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ExPatClevGuy

Metropolitan Tower 224'
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ExPatClevGuy last won the day on November 10 2018

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  1. Planting trees is NOT going "hide" that sucker. The giant parking lot is a useful thing yes, and a win, okay that too, but will not be a visual delight. Placing trees among all those cars vans will only serve to make Amazon look better, not worse. The idea that trees are a problem makes me laugh out loud (LOL) and make me grateful for my urban design training at one of America's top urban planning schools, Cleveland State University. If Amazon can plant this many trees in their parking lot in Nampa, Idaho, it can just as easily plant this many trees, and more, in the parking lot they have planned for Cleveland, Ohio
  2. I am not one of his constituent voters. Those of you who vote in Cleveland will be the ones who's voices will make the difference. Also, we can be pretty sure that Brancatelli, Planning, CLE Council and their staff keep a close eye on the U.O. blog. - Fools if they don't. FYI: We already know that Amazon will push back on this. The City must be prepared to argue what is right for Cleveland.
  3. Forest City! Forest City! The City of Cleveland really must demand some trees are a part of this giant Amazonian parking facility. Trees (perhaps also some shrubs, grasses and peripheral wetland) need to be added within islands and/or on the periphery. Trees should be provided or required as an element of Cleveland's support of Amazon's investment package. There must be a requirement placed on the plan in advance, then approved, then ensured during construction. This plan should include planting and maintenance of pollution resistant trees on the perimeter of the facility, like willow oaks, or some other tree variety that is appropriate for urban spaces. Also, this will likely be very visible from the southern interstate gateway to our city. Trees will help to lift the current rubbish-ey look for commuters and visitors who view it from I-77. Also trees add value, and show care. Don't let this opportunity for a more beautiful & sustainable Cleveland to get brushed aside by a company like Amazon. Amazon stands to profit mightily from our region at the expense of small local businesses. Amazon needs to be in this location to support making plenty (plenty!) of money off Clevelanders. City Council and Tony Brancatelli, Do not allow for graceless, treeless, overall design. Even a parking lot can look like thoughtful contributing infrastructure when properly sited and nicely landscaped. A nicely treed site can contribute to Slavic Village pride and have a positive, image-improving community spinoff effect. Finally: Don't just settle for a minimum number of trees either. Go for an effect that is actually gorgeous, and see what we can get.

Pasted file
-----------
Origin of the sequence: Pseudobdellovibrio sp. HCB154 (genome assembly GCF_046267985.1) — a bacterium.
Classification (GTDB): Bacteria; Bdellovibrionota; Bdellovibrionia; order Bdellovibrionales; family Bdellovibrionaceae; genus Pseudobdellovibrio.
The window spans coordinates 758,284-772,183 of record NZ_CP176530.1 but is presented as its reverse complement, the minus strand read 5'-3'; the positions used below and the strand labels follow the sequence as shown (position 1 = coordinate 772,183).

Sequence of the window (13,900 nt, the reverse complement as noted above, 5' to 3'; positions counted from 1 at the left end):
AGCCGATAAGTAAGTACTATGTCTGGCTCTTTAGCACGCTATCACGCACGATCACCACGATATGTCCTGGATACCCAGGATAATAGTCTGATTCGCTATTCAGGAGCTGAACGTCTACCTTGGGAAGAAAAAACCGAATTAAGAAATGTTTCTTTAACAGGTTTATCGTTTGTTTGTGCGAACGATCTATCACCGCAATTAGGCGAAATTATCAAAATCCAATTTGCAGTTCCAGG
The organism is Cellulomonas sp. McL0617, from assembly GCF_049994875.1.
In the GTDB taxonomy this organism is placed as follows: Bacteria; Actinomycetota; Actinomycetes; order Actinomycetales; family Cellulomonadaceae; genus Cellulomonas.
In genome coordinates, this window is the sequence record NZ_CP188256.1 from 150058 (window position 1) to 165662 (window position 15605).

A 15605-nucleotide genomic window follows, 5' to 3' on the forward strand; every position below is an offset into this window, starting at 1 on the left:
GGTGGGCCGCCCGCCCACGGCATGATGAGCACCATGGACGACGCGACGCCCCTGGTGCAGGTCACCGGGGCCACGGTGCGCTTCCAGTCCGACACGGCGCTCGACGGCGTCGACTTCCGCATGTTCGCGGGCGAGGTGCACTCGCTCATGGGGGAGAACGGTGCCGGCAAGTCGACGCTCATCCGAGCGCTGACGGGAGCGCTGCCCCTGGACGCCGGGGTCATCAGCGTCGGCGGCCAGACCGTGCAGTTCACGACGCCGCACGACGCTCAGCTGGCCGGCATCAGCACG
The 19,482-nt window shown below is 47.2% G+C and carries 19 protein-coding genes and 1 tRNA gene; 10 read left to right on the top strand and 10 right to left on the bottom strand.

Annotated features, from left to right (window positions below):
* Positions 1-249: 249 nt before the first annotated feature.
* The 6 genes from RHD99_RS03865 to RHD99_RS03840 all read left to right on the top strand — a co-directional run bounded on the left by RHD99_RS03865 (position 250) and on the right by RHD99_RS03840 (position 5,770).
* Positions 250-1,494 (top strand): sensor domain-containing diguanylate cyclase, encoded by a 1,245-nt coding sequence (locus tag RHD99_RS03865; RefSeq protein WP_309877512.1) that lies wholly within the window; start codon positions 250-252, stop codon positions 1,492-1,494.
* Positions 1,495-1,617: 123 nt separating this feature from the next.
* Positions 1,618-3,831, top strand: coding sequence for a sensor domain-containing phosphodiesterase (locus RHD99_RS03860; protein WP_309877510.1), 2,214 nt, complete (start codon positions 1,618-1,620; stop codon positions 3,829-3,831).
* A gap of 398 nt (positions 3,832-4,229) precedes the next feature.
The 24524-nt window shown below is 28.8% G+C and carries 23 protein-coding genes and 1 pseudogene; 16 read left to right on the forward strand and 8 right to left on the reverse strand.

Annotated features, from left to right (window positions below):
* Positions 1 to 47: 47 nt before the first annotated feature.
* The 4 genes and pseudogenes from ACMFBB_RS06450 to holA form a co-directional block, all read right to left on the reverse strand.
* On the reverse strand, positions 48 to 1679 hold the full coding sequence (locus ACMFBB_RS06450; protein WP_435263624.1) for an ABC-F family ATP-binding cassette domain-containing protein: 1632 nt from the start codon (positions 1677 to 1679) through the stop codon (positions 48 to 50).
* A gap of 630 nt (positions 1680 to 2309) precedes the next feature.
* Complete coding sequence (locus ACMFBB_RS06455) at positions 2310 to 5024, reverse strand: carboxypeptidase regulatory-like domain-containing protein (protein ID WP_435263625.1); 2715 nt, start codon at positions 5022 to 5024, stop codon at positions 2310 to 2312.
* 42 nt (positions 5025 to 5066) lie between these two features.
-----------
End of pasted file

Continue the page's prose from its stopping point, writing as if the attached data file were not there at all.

4. Those outdoor lampposts and planters tho, are an abomination against good taste. I sure would love to see a successfully scaled version of Eataly in there. (at least then the lamppost kitsch would make some kind of sense, but then again... No!) A triumvirate concentration old-world style food halls in Cleveland would be unique, and from this locale it could create a walk-able bridge destination between Heinen's/WSM.